This objectivity can be difficult to maintain, however, in the rush and excitement to launch something new. There is so much that needs to be done. Additionally, you become emotionally invested in making the new venture a success. Challenges from others can be brushed aside or avoided. Resist the urge!

Keep your head and learn how to filter the comments and incorporate them appropriately. What would you do differently now in anticipation of a given challenge? Can you structure your new company or offering in such a way that you create flexibility to keep options open? Some questions may even push you to answers that increase confidence and clarity in your approach.

Hopefully this isn't too esoteric or obscure. I would think that you could quickly identify from your own experience and conversations the people and topics that challenge you and your path. What do you with them? If you dismiss them out of hand, you run a great risk. If you become obsessed and paralyzed by them, you run a great risk. And if you have a hard time maintaining this objectivity, leverage an adviser or friend who can keep you honest. There will come a day for your business, when you will be glad that you addressed the issue ahead of time.

Tuesday, January 27, 2009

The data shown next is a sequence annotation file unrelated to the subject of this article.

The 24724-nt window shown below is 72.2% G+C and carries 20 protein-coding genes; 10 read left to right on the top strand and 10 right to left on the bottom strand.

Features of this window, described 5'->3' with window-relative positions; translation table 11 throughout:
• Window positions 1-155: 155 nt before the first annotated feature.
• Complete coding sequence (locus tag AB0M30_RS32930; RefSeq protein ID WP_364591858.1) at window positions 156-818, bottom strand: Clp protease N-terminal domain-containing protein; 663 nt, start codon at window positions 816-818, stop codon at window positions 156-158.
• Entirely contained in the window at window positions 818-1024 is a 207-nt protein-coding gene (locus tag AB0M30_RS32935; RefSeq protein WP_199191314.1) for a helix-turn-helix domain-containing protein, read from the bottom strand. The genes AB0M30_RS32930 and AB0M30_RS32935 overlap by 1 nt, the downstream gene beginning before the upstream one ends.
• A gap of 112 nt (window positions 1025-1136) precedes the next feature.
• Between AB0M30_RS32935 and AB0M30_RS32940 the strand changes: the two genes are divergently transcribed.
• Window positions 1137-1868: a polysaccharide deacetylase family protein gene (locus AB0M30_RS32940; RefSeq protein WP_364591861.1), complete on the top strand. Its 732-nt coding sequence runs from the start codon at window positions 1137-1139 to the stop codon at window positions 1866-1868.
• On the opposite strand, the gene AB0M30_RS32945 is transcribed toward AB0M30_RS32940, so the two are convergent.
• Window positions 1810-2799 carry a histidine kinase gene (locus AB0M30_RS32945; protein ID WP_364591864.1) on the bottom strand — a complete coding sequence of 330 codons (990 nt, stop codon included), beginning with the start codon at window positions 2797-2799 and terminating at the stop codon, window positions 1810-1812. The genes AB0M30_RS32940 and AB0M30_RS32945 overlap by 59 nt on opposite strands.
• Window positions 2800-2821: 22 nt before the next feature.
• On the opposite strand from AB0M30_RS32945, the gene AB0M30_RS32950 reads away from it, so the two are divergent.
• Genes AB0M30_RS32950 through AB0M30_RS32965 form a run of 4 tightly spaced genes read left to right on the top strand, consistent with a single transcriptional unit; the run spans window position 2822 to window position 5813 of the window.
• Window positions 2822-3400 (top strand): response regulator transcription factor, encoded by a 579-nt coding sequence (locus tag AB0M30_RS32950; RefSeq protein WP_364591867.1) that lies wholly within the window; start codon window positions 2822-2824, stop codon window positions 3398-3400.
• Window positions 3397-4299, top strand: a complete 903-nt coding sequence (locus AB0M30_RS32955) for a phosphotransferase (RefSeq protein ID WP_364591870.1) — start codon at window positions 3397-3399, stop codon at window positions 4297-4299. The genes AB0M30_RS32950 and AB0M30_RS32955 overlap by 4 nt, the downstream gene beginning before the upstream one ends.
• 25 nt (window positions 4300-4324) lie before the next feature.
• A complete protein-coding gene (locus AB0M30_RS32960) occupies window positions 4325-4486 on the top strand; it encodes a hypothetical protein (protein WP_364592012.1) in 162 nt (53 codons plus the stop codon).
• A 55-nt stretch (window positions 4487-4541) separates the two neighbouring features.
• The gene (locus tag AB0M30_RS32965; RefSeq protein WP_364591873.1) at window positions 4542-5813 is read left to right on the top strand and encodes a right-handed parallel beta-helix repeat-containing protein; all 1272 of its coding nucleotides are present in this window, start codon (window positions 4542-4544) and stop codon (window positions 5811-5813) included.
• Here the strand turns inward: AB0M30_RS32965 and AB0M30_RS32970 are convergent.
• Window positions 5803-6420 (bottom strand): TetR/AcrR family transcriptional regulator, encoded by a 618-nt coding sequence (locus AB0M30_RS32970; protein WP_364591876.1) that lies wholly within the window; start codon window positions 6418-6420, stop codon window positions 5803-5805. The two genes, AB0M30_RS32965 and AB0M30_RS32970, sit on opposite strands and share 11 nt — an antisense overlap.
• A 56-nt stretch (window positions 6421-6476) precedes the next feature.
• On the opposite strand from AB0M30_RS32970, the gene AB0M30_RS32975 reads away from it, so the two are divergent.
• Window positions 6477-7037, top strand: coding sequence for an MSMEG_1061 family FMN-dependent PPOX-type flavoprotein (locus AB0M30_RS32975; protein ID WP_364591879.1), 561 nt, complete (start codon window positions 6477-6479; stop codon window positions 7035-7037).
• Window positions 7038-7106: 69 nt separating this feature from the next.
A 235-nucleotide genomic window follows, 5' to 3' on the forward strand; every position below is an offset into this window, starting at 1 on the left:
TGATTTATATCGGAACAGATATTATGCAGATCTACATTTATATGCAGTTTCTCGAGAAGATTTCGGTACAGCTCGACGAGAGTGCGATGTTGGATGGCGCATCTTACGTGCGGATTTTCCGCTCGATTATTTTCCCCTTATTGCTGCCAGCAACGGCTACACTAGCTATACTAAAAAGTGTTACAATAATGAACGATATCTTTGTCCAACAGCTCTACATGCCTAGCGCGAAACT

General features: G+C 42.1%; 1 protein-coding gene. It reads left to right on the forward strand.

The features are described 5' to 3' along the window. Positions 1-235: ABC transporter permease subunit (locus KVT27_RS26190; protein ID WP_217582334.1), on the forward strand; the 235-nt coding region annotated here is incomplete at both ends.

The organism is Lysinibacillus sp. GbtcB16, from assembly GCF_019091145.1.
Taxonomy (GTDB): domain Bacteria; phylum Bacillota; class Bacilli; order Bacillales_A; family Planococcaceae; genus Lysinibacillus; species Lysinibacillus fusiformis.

Layoffs: Pushed out of the Nest

Most of my posts encourage those within Corporate America to be proactive in taking steps towards entrepreneurship if that is in fact a long-term goal. Within the fabric confines of your cubicle, you will not intersect the sphere of small business unless YOU take steps to do so. For many, however, the new reality is a rude awakening to the fact that corporate jobs are not as safe and cushy as one might think. Laid off employees are also made harshly aware of the lack of support from empty tools such as COBRA.

There's a broad set of implications to consider at this point for those who have been kicked out of the corporate nest. For example, absolute income needs, severance, and health insurance options (unsolicited advice: dental insurance is a racket!) can be decisions that lop off entire branches from your decision tree. Beyond the objective set, there is the subjective "what do I want to be when I grow up" questions to consider given your new "opportunity."

There are plenty of sites and people to give you more than enough advice on managing your job search, but I suggest you specifically consider an approach that incorporates what I broadly define as small business. Many view this path as too risky or beneath a Corporate America gig. I find these to be short-sighted arguments. You've just had proven to you that Corporate America is not the land of lifetime employment, and you are likely to find a crowded field competing for the next corporate opening.